30 September 2015
Author: The ExecuSearch Group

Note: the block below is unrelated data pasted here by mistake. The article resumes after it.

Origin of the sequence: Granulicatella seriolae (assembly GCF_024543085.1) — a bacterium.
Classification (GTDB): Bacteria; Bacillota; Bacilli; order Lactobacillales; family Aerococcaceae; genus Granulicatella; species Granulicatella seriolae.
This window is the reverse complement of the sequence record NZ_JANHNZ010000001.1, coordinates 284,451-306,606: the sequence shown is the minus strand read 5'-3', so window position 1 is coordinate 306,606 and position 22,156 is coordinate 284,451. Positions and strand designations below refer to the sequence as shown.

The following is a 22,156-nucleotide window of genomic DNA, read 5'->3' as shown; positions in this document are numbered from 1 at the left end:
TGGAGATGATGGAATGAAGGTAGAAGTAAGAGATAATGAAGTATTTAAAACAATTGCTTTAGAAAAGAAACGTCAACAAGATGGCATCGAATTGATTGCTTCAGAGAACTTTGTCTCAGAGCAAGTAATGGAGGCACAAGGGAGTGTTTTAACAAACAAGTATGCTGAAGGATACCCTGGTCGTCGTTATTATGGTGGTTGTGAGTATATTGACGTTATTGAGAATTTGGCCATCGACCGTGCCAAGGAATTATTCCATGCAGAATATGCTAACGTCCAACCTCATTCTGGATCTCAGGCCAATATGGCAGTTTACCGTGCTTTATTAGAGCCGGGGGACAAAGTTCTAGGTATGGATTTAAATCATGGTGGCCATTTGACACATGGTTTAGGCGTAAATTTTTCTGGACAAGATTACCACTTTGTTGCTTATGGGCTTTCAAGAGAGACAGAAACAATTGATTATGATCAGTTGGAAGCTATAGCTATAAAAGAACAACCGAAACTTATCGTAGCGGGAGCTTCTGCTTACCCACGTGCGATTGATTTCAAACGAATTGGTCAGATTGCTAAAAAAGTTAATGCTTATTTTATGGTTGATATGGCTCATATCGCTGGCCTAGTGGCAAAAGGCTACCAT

When it comes to the hiring process, every company is different. For that reason, there are so many factors that go into getting your resume noticed by a hiring manager, such as how many people have applied for the position and whether the company uses applicant tracking software to find relevant resumes. As a result, if you haven’t had much success, it may feel as though you’re constantly sending your resume into a black hole. The good news is that there are some steps you can take to maximize your chances of landing an interview! Therefore, before you submit your next application, make sure you follow these 3 tips: Tailor your resume Even if the positions you’re applying for have the same title, job descriptions and requirements can vary from company to company. Therefore, it’s important to carefully read the job description to identify keywords that are relevant to you. For example, if a job description mentions that the employer is seeking someone who is proficient in project management, and you are, edit your resume to prominently display your experience with it. This will ensure that your resume will come up when the hiring manager searches for candidates with that skill. That being said, be careful about overusing certain keywords. You still want everything to read naturally and stuffing your resume full of buzzwords can make it read awkwardly. There are no hard-and-fast rules as to how many keywords to use in a resume, so before pressing submit, read yours out loud to ensure everything flows well. Evaluate your formatting Since hiring managers only have a few short minutes to review a resume, the way you format your resume is key. Why? If the employer deems it too difficult to read, the chances of them actually reviewing it are slim. To put yourself in their shoes, glance at your resume quickly—are you able to quickly and clearly discern important information such as your name, education, and past experience? If you have to hunt for these particulars, chances are, your resume might be a bit disorganized. To fix this: Trim multiple lines of texts and re-format them into bullet points. Try using strategically placed columns. Prioritize your content by prominently displaying your achievements. Don’t forget to proofread! You could be the most qualified candidate for the role, but still not hear back if your resume has grammatical errors, typos, or is missing crucial information. Therefore, comb your resume one last time and make sure you’ve included the best telephone number for the employer to reach you at, as well as an appropriate contact email. Once that is complete, look over it once more to search for grammatical errors and typos. While spellcheck is a great tool to help polish your resume, it isn’t always foolproof. As a result, print yours out and read it aloud. While this may seem tedious, it is much easier to catch errors when reviewing on a physical piece of paper rather than on a computer screen.